By MPP Toby Barrett
For years, I have been hearing from people in the riding – and I hear these complaints in my own home as well – about poor internet service.
As we have seen in the past, it’s important the expansion of broadband must be affordable. The problem always remains that it can cost several thousand dollars to lay a mile of fibre in rural areas where the cost cannot be offset by communities of denser population.
Connecting communities often requires running fibre optic cables long distances, typically buried in the ground or attached in the air to hydro poles. Ontario has the highest hydro pole attachment rates in Canada. These costs are also a financial barrier to expansion in rural, remote and northern areas. Complex permitting and approval processes can also create challenges.
Ontario’s recently-introduced Supporting Broadband and Infrastructure Expansion Act, 2021 aims to remove barriers to help ensure timely deployment of reliable, high-speed broadband infrastructure in unserved and underserved areas throughout Ontario. This legislation would, if passed, remove barriers to help build better infrastructure faster, strengthen communities, and boost the economy.
Through the proposed legislation, the government wants to accelerate broadband infrastructure deployment by providing the Minister of Infrastructure with the authority to reduce barriers on provincially significant projects, including the ability to:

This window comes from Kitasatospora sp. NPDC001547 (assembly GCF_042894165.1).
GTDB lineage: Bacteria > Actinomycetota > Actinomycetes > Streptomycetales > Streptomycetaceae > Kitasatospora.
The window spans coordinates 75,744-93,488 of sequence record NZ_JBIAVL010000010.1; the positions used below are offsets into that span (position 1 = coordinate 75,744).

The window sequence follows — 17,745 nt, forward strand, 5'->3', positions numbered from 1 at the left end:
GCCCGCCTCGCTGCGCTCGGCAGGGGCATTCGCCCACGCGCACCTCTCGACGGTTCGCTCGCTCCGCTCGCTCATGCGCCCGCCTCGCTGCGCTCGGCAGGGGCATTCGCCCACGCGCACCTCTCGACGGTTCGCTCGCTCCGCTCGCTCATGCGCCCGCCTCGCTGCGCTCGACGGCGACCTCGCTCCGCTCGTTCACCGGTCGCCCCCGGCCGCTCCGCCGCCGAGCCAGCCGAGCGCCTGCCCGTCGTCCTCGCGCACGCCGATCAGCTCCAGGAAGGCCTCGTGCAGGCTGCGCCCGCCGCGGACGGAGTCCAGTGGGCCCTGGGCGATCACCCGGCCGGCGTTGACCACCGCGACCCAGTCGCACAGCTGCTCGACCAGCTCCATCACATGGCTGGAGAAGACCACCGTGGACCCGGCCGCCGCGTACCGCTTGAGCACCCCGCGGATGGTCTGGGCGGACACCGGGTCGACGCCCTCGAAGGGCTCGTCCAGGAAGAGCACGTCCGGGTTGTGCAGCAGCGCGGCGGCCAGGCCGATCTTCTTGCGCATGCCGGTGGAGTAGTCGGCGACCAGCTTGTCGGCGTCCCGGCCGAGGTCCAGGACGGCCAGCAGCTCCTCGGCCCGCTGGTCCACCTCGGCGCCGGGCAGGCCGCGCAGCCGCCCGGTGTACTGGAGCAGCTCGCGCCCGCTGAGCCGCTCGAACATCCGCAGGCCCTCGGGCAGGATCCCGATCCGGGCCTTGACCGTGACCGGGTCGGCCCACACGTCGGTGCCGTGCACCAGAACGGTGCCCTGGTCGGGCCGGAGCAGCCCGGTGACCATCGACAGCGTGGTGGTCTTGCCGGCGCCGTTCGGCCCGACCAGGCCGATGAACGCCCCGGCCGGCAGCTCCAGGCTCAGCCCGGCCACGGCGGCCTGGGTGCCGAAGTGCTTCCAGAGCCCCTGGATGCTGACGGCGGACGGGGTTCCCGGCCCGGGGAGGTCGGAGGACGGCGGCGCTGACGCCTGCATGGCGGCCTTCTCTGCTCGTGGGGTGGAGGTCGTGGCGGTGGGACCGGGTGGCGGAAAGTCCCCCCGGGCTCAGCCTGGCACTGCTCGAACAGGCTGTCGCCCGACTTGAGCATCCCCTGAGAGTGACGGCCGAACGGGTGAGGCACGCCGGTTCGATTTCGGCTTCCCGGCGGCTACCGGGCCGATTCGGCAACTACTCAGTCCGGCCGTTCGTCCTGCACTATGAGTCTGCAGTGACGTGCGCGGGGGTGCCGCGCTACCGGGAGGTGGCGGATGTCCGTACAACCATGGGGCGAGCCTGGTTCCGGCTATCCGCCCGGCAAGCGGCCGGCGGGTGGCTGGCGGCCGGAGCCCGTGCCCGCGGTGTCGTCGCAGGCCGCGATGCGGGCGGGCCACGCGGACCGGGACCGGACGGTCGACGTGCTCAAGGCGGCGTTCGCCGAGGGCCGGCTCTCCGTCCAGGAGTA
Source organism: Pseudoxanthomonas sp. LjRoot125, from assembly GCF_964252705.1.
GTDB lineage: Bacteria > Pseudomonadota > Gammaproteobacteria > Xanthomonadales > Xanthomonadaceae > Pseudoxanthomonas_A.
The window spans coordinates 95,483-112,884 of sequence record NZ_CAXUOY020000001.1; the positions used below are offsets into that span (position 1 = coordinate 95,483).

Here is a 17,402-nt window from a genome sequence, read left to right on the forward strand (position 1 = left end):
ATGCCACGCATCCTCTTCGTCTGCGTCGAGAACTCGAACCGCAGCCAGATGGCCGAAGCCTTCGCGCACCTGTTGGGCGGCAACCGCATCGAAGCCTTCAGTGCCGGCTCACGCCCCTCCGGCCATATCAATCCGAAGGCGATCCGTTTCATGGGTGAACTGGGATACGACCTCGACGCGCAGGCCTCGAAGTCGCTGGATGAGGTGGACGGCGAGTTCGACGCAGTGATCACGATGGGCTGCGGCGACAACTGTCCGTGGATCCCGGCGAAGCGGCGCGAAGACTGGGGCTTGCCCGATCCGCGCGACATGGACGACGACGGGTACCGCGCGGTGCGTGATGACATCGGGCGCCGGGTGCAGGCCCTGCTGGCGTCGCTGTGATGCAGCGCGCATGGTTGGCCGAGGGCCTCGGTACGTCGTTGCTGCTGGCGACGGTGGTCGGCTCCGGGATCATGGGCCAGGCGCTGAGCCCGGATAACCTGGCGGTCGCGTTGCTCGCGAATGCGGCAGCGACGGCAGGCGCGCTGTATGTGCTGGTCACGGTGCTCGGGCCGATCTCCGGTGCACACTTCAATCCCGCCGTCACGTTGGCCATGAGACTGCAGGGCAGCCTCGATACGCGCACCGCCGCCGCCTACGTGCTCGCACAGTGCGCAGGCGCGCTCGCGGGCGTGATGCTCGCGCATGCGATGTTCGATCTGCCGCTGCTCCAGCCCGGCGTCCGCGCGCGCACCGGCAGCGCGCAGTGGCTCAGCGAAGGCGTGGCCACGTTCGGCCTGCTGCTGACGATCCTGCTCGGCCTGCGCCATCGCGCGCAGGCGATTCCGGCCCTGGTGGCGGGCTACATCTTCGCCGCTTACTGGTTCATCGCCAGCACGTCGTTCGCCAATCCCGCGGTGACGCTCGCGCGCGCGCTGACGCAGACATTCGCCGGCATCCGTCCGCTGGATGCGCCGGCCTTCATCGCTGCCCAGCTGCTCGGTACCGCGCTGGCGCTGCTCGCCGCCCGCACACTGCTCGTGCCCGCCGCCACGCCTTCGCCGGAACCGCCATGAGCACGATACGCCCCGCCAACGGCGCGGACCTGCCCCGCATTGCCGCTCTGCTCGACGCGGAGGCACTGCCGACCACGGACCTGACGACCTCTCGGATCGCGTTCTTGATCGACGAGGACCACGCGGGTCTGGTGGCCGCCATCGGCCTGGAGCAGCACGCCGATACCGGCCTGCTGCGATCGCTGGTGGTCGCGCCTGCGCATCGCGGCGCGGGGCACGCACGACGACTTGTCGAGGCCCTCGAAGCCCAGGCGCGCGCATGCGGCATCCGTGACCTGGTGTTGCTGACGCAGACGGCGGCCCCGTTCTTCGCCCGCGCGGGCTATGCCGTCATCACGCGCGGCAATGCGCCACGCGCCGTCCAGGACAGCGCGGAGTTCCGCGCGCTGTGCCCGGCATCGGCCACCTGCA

- ensure municipalities and utility companies provide timely access to their infrastructure, including municipal rights of way and hydro utility poles, when appropriate.
- support an approach to reduce the time it takes to prepare electricity infrastructure such as hydro utility poles for a new wireline attachment for provincially significant projects.
- ensure owners of underground infrastructure provide locations of their infrastructure within 10 business days for specific broadband projects prior to a dig through the Ontario One call system. This would allow internet service providers to more quickly start work on laying down underground broadband infrastructure.
Our proposed legislation, if passed, would help connect individuals and families to reliable broadband across our community, and get more people back to work as the province recovers from the Covid-19 pandemic.
Norfolk is part of SWIFT – a partnership of Southwestern Ontario municipalities, also including Caledon, Six Nations, the Niagara Region, London, Waterloo and Windsor. The aim is to enable the expansion of fibre-optic networks by lessening the financial burden on service providers when it is too expensive to build high-speed infrastructure. SWIFT initiatives are moving forward north of Waterford and in the Turkey Point-Normandale area.
Haldimand county did not opt into the SWIFT program. Haldimand also has considerable issues with connection, and therefore the county is working on separate initiatives to provide internet to underserved areas.
I’ve been meeting with the Six Nations connectivity/broadband task force. The group recently welcomed news that some homes and businesses are included in a major expansion of fibre-optic services being led by Xplornet with the backing of SWIFT and the federal and provincial governments.
We have made inroads connecting more local areas to high speed, but there is still a long way to go. Access to broadband is a lifestyle consideration for the majority of people these days – especially our young people. If we want rural Ontario, and agriculture and business, to remain attractive to future generations we must work to ensure access to reliable broadband.
Toby Barrett is the MPP for Haldimand-Norfolk